Skip to page content


Composed: 2004

Length: c. 7 minutes

Orchestration: piccolo, 2 flutes, 2 oboes, English horn, 2 bassoons, contrabassoon, 4 horns, 3 trumpets, 3 trombones, tuba, timpani, percussion (bass drum, bongos, claves, congas, cymbals, güiro, snare drum, suspended cymbal, tam-tam, timbales), harp, and strings

First Los Angeles Philharmonic performance: October 15, 2017

About this Piece

Born in Mexico, Arturo Márquez spent his middle school and high school years in La Puente, California, where he began his musical training. After he returned to Mexico, Márquez studied at the Conservatory of Music and the Institute of Fine Arts in Mexico, followed by private study in Paris with Jacques Castérède, and then at the California Institute of the Arts with Morton Subotnick, Stephen Mosko, Mel Powell, and James Newton.

At that time Márquez was much interested in avant-garde techniques and processes, although his time at Cal Arts gave him ideas about how jazz and world music elements could be added to the mix. His first Danzón, composed in 1992, shows how that was beginning to play out. It was essentially an electronic piece for tape and optional saxophone, but including Minimalist aspects and references to the traditional danzón, an old salon dance from Cuba that became very popular in Veracruz and then in Mexico City, where it still holds sway.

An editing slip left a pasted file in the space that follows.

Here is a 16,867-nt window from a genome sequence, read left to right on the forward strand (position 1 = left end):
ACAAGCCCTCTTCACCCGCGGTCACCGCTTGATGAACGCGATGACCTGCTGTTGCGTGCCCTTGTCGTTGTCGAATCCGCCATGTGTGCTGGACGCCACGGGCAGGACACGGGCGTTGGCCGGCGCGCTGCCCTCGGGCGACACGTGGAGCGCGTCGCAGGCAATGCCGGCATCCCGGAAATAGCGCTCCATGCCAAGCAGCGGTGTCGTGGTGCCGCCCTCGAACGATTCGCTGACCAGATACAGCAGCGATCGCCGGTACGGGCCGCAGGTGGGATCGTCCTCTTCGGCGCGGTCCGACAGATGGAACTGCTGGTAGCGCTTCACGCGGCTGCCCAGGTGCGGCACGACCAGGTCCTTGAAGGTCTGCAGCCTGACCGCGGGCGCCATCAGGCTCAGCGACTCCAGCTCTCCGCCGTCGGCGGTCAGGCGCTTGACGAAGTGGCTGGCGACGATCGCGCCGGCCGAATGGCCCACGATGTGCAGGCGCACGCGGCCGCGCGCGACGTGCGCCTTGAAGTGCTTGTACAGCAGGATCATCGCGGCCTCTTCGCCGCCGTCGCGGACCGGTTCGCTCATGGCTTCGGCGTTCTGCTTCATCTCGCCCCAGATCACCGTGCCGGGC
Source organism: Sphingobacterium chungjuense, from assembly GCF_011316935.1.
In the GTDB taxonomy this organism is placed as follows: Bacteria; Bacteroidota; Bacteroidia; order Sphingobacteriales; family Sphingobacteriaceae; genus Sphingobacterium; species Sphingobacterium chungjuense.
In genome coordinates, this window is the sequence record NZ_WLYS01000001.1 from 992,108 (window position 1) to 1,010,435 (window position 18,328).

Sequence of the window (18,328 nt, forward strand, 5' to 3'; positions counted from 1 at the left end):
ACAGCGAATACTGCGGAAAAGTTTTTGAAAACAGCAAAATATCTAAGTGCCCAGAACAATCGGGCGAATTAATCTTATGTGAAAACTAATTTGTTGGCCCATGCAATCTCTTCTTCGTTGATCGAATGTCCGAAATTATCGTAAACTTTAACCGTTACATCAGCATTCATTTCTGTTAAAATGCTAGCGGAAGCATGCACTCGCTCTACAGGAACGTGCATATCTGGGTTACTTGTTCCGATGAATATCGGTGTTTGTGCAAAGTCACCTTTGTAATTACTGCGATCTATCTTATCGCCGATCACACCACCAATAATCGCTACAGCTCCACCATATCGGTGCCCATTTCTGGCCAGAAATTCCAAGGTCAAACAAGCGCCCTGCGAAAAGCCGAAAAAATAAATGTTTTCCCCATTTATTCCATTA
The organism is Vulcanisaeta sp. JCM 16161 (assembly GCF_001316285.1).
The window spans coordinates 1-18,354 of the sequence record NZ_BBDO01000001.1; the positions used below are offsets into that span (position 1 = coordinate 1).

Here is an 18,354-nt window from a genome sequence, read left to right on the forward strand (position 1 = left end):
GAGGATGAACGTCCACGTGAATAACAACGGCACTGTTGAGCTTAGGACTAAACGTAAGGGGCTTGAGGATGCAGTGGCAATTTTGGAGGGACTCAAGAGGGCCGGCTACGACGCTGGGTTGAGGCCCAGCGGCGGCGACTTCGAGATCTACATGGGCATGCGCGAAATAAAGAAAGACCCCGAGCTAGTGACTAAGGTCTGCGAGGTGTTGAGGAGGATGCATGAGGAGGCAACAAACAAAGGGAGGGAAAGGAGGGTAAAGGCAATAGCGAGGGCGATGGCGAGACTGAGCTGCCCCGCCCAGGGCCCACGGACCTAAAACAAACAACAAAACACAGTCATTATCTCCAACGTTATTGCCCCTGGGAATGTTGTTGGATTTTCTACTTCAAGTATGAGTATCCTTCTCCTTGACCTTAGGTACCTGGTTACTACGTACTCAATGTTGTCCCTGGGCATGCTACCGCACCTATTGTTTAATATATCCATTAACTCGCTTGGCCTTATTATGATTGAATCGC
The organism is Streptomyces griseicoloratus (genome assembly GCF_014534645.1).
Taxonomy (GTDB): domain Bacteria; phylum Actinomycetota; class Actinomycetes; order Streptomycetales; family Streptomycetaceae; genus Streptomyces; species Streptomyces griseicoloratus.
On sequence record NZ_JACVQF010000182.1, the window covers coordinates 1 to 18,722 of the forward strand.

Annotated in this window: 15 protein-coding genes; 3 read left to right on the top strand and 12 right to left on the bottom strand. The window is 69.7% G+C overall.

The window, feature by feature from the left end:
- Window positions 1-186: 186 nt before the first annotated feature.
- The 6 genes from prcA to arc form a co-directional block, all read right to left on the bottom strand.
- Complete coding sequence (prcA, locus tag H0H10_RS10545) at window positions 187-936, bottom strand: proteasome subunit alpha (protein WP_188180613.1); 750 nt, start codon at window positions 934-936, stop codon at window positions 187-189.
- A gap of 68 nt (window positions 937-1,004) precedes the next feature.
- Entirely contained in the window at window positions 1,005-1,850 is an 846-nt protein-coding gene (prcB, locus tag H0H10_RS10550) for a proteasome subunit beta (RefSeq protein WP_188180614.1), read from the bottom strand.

This initial elaboration on the danzón proved crucial for Márquez, renewing his own musical language in a turn away from Modernist impulses. His Danzón No. 2, one of the most popular pieces of “classical” music of the last quarter-century, confirmed this new direction.

The Danzón No. 8 (2004) has a subtitle, Homage à Maurice, and it seems clear that it must be Maurice Ravel, as the piece is an affectionately cheeky re-imagining of Bolero. It is, of course, in a different meter, a 4/4 marked “Danza Afro,” but the obstinate rhythm, the insinuating and sinuous melodies passed around the orchestra, and the gradual crescendo – with some rising and falling – all call Ravel’s famous work to mind and ear, and then tug at it mischievously. –John Henken